Burying the Art of Love in the Era of Facebook and the Bounty

Aug 04, 2010 Published under Education/Raising Children, Life, Movies

I worry whether my children will grow up in a culture so sterilized and digitized that they will miss out on true human bonds. Maureen Dowd just added to my worries with acute observations about the increasing superficiality of romantic comedies. People no longer fall in love or learn to love as they did in earlier movies. Read the column to join me in my worries.

August 3, 2010

Tragedy of Comedy



I got an e-mail from Sam Wasson, the 28-year-old author of “Fifth Avenue, 5 A.M.,” the best seller about the making of “Breakfast at Tiffany’s,” thanking me for mentioning the book.

I’ve never met Wasson, a film student turned film writer hailed by The New Yorker as “a fabulous social historian.” But within seconds, after I told him that I loved the bit in his book about the on-screen/off-screen chemistry of Audrey Hepburn and Albert Finney in the incandescent “Two for the Road,” we were madly e-mailing back and forth on a subject of mutual obsession and depression: Why romantic comedies now reek. Here’s our exchange:

Me: “How did we get from ‘Two for the Road’ to ‘The Bounty Hunter’ and ‘He’s Just Not That Into You?’ ”

Sam: “This is the question I ask myself every morning and keep asking all day, and annoy all my friends and lovers with. Every time I see Jennifer Aniston’s or Jennifer Garner’s face I wince. Basically, every time I see someone named Jennifer. They say the problem is teenage boys and girls, that they drive the marketplace. But I say they only drive the marketplace because there’s nothing out there for grown-ups to see. Apropos, I can’t remember the last time I saw two people really falling in love in a movie. Now all we get is the meet cute, a montage, a kiss, then acoustic song into fade out. Nothing experiential, only movies manufactured from movies. Apparently, there was once a time when Jill Clayburgh danced around in her underwear. She laughed, she cried, she hurt, but it seems like a legend that never happened. Now we have ‘The Bounty Hunter’ and I don’t know what to do on Friday nights. Are you sorry you asked?”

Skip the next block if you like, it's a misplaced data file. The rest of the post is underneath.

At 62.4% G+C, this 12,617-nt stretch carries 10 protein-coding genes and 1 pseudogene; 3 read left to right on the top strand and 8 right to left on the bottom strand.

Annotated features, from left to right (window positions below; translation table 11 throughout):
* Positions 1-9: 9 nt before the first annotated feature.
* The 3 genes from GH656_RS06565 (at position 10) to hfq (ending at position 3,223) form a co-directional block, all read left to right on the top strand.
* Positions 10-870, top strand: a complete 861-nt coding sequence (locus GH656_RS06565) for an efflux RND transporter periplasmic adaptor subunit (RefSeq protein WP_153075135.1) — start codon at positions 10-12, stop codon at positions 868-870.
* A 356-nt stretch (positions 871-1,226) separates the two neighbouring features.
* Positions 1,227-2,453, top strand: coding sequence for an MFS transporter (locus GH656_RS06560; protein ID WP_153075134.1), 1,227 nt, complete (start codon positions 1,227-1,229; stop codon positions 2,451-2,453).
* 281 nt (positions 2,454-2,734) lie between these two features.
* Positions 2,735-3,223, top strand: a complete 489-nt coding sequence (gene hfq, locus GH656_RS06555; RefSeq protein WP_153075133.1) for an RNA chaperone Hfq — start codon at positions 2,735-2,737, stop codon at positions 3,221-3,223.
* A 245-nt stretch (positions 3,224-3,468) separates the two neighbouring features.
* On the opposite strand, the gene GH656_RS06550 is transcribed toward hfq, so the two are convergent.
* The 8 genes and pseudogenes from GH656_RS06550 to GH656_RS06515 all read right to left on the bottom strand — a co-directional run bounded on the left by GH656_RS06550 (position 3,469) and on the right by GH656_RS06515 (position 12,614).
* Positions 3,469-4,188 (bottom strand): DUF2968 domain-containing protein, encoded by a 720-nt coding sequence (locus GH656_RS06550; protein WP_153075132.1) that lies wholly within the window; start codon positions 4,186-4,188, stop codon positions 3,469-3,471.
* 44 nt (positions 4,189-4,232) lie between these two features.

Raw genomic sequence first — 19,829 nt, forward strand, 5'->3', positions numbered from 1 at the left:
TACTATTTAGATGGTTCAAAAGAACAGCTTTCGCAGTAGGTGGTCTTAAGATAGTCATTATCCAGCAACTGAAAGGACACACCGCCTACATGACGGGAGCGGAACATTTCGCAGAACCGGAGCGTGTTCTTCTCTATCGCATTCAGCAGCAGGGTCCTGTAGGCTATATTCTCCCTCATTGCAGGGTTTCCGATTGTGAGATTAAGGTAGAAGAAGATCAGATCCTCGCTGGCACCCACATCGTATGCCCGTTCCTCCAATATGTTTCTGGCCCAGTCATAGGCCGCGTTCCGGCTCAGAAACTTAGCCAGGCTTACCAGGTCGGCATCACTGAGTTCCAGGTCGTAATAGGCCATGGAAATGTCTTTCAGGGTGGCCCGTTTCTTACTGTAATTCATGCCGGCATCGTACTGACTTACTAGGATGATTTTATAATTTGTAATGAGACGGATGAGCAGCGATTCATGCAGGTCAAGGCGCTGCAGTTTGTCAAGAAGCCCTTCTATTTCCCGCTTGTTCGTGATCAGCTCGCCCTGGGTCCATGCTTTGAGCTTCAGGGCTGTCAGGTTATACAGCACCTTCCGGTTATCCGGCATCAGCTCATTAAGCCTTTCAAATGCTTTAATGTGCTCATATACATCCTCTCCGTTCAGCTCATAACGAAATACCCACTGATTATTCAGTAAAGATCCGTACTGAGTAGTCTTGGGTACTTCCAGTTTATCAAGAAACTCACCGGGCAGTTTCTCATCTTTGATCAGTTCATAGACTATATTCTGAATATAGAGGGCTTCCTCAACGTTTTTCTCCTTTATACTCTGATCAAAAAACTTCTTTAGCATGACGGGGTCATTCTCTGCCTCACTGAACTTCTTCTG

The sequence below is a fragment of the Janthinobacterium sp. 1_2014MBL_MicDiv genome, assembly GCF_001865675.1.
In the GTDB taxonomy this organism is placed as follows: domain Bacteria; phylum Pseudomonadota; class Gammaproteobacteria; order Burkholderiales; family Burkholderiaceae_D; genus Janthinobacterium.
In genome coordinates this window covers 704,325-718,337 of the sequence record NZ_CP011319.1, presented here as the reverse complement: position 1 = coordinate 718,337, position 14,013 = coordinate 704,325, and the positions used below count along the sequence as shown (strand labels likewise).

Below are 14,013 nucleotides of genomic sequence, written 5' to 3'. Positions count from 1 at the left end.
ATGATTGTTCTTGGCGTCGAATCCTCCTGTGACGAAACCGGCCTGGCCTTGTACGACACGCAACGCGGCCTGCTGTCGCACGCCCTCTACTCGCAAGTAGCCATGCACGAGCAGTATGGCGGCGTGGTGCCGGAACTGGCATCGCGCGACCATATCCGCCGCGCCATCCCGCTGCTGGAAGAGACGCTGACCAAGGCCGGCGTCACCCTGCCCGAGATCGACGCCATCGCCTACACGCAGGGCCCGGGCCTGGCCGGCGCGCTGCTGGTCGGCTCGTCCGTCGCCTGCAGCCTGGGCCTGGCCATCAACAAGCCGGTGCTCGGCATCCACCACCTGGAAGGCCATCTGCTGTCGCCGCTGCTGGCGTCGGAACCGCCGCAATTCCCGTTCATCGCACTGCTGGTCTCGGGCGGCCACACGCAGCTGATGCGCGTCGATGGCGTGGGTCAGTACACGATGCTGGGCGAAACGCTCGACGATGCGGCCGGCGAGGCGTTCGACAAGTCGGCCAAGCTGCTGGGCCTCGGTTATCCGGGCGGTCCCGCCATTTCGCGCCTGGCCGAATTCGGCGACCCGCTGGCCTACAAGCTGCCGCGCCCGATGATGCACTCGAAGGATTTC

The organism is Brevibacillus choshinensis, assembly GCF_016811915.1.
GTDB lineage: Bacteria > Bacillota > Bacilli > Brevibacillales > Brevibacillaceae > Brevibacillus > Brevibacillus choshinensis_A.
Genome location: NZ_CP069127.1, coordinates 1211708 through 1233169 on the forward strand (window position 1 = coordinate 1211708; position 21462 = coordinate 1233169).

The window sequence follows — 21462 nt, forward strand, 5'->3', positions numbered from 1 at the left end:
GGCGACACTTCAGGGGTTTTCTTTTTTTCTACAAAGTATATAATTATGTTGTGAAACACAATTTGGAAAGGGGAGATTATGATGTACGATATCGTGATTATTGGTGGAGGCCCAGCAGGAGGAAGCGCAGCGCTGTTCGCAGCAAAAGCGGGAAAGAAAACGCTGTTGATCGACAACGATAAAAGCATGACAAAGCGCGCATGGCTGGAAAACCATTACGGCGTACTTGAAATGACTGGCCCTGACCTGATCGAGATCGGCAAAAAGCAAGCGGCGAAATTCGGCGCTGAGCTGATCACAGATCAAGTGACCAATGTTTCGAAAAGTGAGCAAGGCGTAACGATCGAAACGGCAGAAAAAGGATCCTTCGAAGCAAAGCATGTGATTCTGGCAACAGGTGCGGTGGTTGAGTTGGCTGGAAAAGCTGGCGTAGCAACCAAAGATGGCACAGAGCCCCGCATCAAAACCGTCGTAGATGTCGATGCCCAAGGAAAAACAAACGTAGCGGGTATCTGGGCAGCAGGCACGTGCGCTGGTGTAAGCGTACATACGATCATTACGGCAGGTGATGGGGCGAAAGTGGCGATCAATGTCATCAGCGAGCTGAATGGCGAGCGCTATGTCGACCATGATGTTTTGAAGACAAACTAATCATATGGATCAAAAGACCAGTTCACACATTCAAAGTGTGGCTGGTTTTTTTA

Me: “Why can’t studios and stars find witty writers to go beyond bridesmaid dress movies?”

Sam: “I am not joking when I say that because there is nothing to see (especially, and tragically, in romantic comedy) my girlfriend and I have had to stay home and in some cases fight. If there were better movies out there, I am sure so many relationship disasters may have been averted. Also, romantic comedies, the good ones, taught me how to love, or at least instructed me on how to try. If I were falling in love now for the first time and going to see this garbage thinking this was real, I would be in deep [expletive]. It was only after I saw ‘Annie Hall’ as a wee Jew that I realized what it was to be a person in love. It has been a touchstone ever since. Back in the days of one-foot-on-the-floor, wit was the best (and only) way to talk about sex. Wit was — this is incredible — commercial. Even something as ridiculous as ‘Pillow Talk’ winks at you. If people only realized that Paramount in the ’30s and ’40s was the golden age of American wit. Algonquin Round Table, eat your black hearts out. The question is, will there be a backlash? A renaissance? I don’t think people realize how dire the situation is. I mean culturally, emotionally, the whole idea of romance is gone, gone, gone. … And I don’t care how good the novelist, I’ve never read anything that touches Kate Hepburn and Cary Grant in ‘Bringing Up Baby.’ Is it too early to drink?”

Me: “Where are new Sturgeses and Lubitsches?”

Sam: “When ‘Up in the Air’ (which I actually liked) came out last year, people were calling Jason Reitman the new Preston Sturges. What they meant was Reitman respects language. He is interested in the vernacular, like Sturges was. The major difference is that Sturges invented a dialect all his own, one that really sang with American pluck. But that the comparison was ever made goes to show you how desperate (certain) people are for real romantic comedy. If the bar were any lower, they’d be calling James Cameron the next Sturges. As for Lubitsch, there will never, ever, ever be another. Ever. A guy like that comes around once in a universe. Proof is that even Billy Wilder, whose motto was ‘What would Lubitsch do?,’ tried but never came close.”

Me: “With so many women running studios, you’d think they’d focus on making better rom-coms.”

Sam: “Even the studios that are run by women aren’t run by women. They’re run by corporations, which are run by franchises. Unfortunately for us, Jennifer Aniston is a franchise. So is Katherine Heigl and Gerard Whatever-His-Name-Is, and even when their movies bomb, their franchise potential isn’t compromised because overseas markets, DVD sales and cable earn all the studio’s money back. I’m told that ‘Knight and Day,’ that awful Cruise/Diaz movie, has already been good for Fox for exactly this reason. The worst part of it is, from Hollywood’s point of view, it ain’t broke. I never thought I’d say this, but thank God for TV. O.K., now I am drinking.”

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